Background: Young children frequently defecate in the living environment in low-income countries. Unsafe child feces disposal has been associated with risk of diarrhea. Additionally, reported practices can underestimate socially undesirable unhygienic behaviors. This analysis aimed to assess (1) the sensitivity of reported child feces disposal practices as an indicator for observed presence of human feces in the domestic environment, (2) household characteristics associated with reported unsafe feces disposal and (3) whether unsafe feces disposal is associated with fly presence and diarrhea among children <3 years.
Methods: We recorded caregiver-reported feces disposal practices for children <3 years; unsafe disposal was defined as feces put/rinsed into a drain, ditch, bush or garbage heap or left on the ground and safe disposal as feces put/rinsed into latrine or specific pit or buried. We conducted spot checks for human feces, counted flies in the compound and recorded caregiver-reported child diarrhea prevalence among 803 rural Bangladeshi households. We assessed associations using generalized estimating equations (GEE) and generalized linear models (GLM) with robust standard errors.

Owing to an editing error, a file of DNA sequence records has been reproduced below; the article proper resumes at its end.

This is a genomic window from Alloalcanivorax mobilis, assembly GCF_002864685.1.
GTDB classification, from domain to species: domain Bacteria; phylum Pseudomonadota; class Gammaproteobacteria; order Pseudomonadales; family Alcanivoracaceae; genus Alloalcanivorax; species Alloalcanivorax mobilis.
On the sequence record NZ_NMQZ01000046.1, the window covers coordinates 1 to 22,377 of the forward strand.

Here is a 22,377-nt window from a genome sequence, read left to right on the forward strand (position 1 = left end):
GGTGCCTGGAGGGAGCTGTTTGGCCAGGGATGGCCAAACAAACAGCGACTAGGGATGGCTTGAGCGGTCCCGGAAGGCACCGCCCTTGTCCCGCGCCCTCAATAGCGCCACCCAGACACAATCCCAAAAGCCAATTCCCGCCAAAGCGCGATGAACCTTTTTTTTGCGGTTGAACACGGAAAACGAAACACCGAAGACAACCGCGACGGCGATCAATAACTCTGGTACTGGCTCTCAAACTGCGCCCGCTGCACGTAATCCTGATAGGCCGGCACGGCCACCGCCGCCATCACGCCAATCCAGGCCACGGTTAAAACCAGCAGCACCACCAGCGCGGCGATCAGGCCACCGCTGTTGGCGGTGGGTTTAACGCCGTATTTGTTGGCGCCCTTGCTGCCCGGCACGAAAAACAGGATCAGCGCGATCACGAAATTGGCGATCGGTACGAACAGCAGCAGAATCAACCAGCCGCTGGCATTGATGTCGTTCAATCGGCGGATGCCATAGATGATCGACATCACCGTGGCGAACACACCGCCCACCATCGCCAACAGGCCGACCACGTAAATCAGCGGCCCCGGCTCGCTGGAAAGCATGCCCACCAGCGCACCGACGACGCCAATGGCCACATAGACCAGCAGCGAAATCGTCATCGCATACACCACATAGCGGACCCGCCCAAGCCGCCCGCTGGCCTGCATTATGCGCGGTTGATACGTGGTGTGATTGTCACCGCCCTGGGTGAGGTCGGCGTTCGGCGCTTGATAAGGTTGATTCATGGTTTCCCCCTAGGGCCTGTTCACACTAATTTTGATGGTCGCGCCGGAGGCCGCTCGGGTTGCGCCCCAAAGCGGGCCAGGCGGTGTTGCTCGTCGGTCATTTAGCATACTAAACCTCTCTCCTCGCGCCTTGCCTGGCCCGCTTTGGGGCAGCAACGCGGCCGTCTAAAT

Results: Unsafe disposal of child feces was reported by 80% of households. Reported disposal practices had high sensitivity (91%) but low positive predictive value (15%) as an indicator of observed feces in the compound. Unsafe disposal was more common among households that reported daily adult open defecation (PR: 1.13, 1.02-1.24) and had children defecating in a nappy or on the ground versus in a potty (PR: 2.92, 1.98-4.32), and less common in households where adults reported always defecating in latrines (PR: 0.91, 0.84-0.98). The presence of observed human feces was similarly associated with these household characteristics. Reported unsafe feces disposal or observed human feces were not associated with fly detection or child diarrhea.
Conclusion: Despite access to on-site sanitation, unsafe child feces disposal was reported by the majority of households. However, this practices was not associated with diarrhea; suggesting that child feces may not be the most important fecal exposure. Before resources are invested to improve child feces management practices, studies should explore whether these contribute meaningfully to risk of enteric disease.